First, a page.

Archive for August 2018

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[ecrea] CFP Global Media and China_Special Issue: Data on demand: Ranking the nation, predicting the future

Thu Aug 16 09:39:00 GMT 2018

Call for Papers for a Special Issue of Global Media and China (A Sage journal)

Theme: “Data on demand: Ranking the nation, predicting the future”

*Guest Editors*:
Michael Keane (Curtin University, Australia)
Gary Rawnsley (soon to return to University of Nottingham Ningbo China )

*Target issue*:
June Issue, 2019


Submission of Extended Abstracts: _September 30, 2018 (500 words)_

Notification of Abstracts Acceptance: _20 November, 2018_

Submission of Full Papers: _February 28 2019_


Many organisations, including governments, are now investing considerable resources into trying to measure both quantitatively and qualitatively the success and impact of their activities. This has given rise to a whole new industry that conducts longitudinal studies and feeds a new interest in global rankings. Governments are using their country’s position in these rankings as an indication of attraction, and a rise in global rankings is good news unless this represents a negative indicator, such as pollution or press freedom.

Today one of the most pervasive indicators of national reputation is soft power, with organisations such as Portland developing rankings for institutions such as the Annenberg School of Communication, the British Council and the government of Wales; while /Monocle/ magazine publishes its own soft power rankings at the end of each year. Other rankings measure a range of issues, including social progress, innovation, happiness, food security, Internet access and connection speeds, and pop culture exports. In addition, regions and cities are also analysed in an effort to understand the growing influence of sub-national actors. Rankings compare cities according to their liveability, global connectivity, friendliness, cultural diversity and creativity. A further development is the use of metrics to rank people within prescribed social demographics.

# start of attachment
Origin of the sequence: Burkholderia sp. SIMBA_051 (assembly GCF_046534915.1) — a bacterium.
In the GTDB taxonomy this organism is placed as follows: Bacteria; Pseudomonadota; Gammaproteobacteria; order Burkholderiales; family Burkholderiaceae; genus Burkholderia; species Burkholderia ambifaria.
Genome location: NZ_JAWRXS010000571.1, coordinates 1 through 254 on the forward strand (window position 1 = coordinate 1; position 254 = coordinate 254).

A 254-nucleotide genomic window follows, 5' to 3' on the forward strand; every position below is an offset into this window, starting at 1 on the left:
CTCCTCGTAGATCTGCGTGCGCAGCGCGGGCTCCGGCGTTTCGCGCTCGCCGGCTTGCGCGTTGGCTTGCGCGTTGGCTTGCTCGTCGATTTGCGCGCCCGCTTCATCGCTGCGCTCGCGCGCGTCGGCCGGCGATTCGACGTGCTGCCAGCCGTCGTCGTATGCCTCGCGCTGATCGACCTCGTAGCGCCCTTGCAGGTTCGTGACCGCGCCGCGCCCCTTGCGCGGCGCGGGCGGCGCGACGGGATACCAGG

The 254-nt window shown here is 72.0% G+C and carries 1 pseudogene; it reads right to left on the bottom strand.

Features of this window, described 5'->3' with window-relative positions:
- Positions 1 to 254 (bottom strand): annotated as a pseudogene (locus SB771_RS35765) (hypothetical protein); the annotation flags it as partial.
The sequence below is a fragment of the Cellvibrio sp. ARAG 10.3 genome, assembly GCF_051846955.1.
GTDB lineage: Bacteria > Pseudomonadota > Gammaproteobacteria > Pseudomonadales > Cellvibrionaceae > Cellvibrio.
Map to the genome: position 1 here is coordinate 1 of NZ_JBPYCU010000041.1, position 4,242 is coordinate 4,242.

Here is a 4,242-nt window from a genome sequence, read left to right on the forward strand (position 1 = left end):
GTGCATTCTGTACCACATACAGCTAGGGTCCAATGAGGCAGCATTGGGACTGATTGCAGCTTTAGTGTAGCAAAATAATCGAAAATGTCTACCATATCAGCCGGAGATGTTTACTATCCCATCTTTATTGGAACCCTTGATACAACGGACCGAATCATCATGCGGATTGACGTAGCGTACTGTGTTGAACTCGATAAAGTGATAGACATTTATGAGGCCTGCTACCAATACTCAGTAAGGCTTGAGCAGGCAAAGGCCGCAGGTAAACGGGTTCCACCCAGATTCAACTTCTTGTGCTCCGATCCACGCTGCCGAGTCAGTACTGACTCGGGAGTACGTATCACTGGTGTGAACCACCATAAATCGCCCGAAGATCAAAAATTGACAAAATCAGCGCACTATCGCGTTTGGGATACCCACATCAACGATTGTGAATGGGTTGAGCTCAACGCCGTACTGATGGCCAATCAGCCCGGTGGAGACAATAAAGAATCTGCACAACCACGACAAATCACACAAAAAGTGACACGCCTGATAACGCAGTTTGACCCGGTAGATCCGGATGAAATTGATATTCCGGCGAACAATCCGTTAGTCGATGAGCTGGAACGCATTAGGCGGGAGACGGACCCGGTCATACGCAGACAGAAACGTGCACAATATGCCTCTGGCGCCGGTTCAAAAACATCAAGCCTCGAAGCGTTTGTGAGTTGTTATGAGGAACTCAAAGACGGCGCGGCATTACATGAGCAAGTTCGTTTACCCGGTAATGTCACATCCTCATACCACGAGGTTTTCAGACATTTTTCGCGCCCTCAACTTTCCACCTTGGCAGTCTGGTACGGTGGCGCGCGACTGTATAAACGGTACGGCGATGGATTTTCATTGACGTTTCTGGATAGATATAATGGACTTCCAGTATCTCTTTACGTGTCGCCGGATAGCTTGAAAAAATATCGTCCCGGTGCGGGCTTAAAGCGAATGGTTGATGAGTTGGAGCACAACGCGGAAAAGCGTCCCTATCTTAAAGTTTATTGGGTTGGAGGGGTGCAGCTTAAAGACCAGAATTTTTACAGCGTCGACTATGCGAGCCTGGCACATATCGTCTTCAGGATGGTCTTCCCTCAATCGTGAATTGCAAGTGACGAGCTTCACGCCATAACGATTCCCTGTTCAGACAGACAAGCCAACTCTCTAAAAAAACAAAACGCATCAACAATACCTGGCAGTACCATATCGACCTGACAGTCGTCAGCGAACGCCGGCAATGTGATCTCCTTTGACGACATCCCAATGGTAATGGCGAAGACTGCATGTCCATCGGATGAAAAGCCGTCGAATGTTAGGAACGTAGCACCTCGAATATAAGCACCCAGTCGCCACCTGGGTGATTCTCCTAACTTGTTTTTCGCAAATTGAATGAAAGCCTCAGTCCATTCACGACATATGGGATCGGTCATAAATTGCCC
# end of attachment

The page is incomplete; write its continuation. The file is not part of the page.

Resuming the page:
The methodology behind such metrics has attracted less attention than the rankings themselves, though understanding this is crucial for our interpretation of the data. For instance some have argued that China’s soft power and social progress rankings would be far higher if they were measured according to values endorsed by the Chinese government rather than by the more liberal norms of OECD institutions. Moreover, measurement itself reveals little about the emotional response of audiences to cultural products or their engagement with political institutions. Clearly, we need to pay more attention to qualitative rather than quantitative research if we wish to know how and why audiences engage with a particular country or government.

This special issue examines critically the current fascination with indexing, mapping, ranking and metrics as they apply to nations, regions, municipalities, publications and even citizens. Papers might address the topic of indexing from a range of disciplinary perspectives including media industry metrics, cultural policy studies, soft power and public/cultural diplomacy, international communications, and audience research.

The editors are interested in scholarly papers that address any of the following topics:

  *        The value of surveys and rankings in international relations
    and communications

  *        The global business of producing comparative metrics

  *        Use of such metrics in international and national media reports

  *        Use of such metrics in evaluating academic reputations and

  *        Policy implications of metric driven comparisons

  *        The methodology and management of indexing, mapping and ranking

  *        The use and abuse of big data, and the transparency of data

  *        Cultural trade data collections and cultural statistics

  *        The reliability and functionality of user recommendation
    sites and search engine rankings

  *        The use of algorithms and social credit scores to manage
    individuals within populations


The deadline for submitting abstracts is *September 30, 2018*. Abstracts should be 500 words in length, detailing the purpose, methods, and main points of research. The abstracts should be submitted to Professor Michael Keane by email at (m.keane /at/ <mailto:(m.keane /at/>.

Following peer-review, a selection of authors will be invited to submit a full paper in accordance with the journal’s ‘Instructions for authors.’ Please note acceptance of the abstract does not guarantee publication, given that all papers will be put through the journal’s peer review process.

Please refer to the full submission guidelines available at: gb/asi/global-media-and-china/journal202494#submission-guidelines

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